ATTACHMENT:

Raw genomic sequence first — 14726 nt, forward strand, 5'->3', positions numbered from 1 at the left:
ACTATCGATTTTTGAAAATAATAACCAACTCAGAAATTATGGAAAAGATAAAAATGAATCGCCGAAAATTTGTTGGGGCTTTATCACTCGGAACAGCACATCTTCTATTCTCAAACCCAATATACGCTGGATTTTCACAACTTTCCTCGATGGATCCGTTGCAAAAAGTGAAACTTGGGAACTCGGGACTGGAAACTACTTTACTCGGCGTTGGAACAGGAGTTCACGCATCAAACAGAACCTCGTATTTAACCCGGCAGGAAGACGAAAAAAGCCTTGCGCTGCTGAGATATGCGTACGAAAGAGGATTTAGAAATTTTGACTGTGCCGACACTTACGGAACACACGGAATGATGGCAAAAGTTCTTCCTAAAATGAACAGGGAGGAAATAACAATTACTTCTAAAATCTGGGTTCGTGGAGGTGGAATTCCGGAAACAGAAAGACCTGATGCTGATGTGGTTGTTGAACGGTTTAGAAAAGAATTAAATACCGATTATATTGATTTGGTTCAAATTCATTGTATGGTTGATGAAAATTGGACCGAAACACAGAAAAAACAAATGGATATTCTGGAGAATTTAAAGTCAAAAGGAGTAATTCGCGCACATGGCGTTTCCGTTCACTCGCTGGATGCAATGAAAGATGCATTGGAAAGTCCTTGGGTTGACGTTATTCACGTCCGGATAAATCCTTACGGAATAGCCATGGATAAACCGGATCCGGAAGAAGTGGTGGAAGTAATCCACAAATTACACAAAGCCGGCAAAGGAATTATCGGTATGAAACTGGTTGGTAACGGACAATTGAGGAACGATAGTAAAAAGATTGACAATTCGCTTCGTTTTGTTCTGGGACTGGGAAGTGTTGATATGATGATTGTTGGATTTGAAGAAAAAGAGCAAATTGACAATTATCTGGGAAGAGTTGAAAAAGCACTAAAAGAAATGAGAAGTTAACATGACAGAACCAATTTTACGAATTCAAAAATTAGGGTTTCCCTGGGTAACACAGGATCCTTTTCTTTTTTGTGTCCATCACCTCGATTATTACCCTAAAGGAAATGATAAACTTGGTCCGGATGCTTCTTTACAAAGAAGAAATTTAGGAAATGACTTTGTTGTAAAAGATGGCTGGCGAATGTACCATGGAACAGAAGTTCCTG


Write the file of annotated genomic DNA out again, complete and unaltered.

Raw genomic sequence first — 14726 nt, forward strand, 5'->3', positions numbered from 1 at the left:
ACTATCGATTTTTGAAAATAATAACCAACTCAGAAATTATGGAAAAGATAAAAATGAATCGCCGAAAATTTGTTGGGGCTTTATCACTCGGAACAGCACATCTTCTATTCTCAAACCCAATATACGCTGGATTTTCACAACTTTCCTCGATGGATCCGTTGCAAAAAGTGAAACTTGGGAACTCGGGACTGGAAACTACTTTACTCGGCGTTGGAACAGGAGTTCACGCATCAAACAGAACCTCGTATTTAACCCGGCAGGAAGACGAAAAAAGCCTTGCGCTGCTGAGATATGCGTACGAAAGAGGATTTAGAAATTTTGACTGTGCCGACACTTACGGAACACACGGAATGATGGCAAAAGTTCTTCCTAAAATGAACAGGGAGGAAATAACAATTACTTCTAAAATCTGGGTTCGTGGAGGTGGAATTCCGGAAACAGAAAGACCTGATGCTGATGTGGTTGTTGAACGGTTTAGAAAAGAATTAAATACCGATTATATTGATTTGGTTCAAATTCATTGTATGGTTGATGAAAATTGGACCGAAACACAGAAAAAACAAATGGATATTCTGGAGAATTTAAAGTCAAAAGGAGTAATTCGCGCACATGGCGTTTCCGTTCACTCGCTGGATGCAATGAAAGATGCATTGGAAAGTCCTTGGGTTGACGTTATTCACGTCCGGATAAATCCTTACGGAATAGCCATGGATAAACCGGATCCGGAAGAAGTGGTGGAAGTAATCCACAAATTACACAAAGCCGGCAAAGGAATTATCGGTATGAAACTGGTTGGTAACGGACAATTGAGGAACGATAGTAAAAAGATTGACAATTCGCTTCGTTTTGTTCTGGGACTGGGAAGTGTTGATATGATGATTGTTGGATTTGAAGAAAAAGAGCAAATTGACAATTATCTGGGAAGAGTTGAAAAAGCACTAAAAGAAATGAGAAGTTAACATGACAGAACCAATTTTACGAATTCAAAAATTAGGGTTTCCCTGGGTAACACAGGATCCTTTTCTTTTTTGTGTCCATCACCTCGATTATTACCCTAAAGGAAATGATAAACTTGGTCCGGATGCTTCTTTACAAAGAAGAAATTTAGGAAATGACTTTGTTGTAAAAGATGGCTGGCGAATGTACCATGGAACAGAAGTTCCTG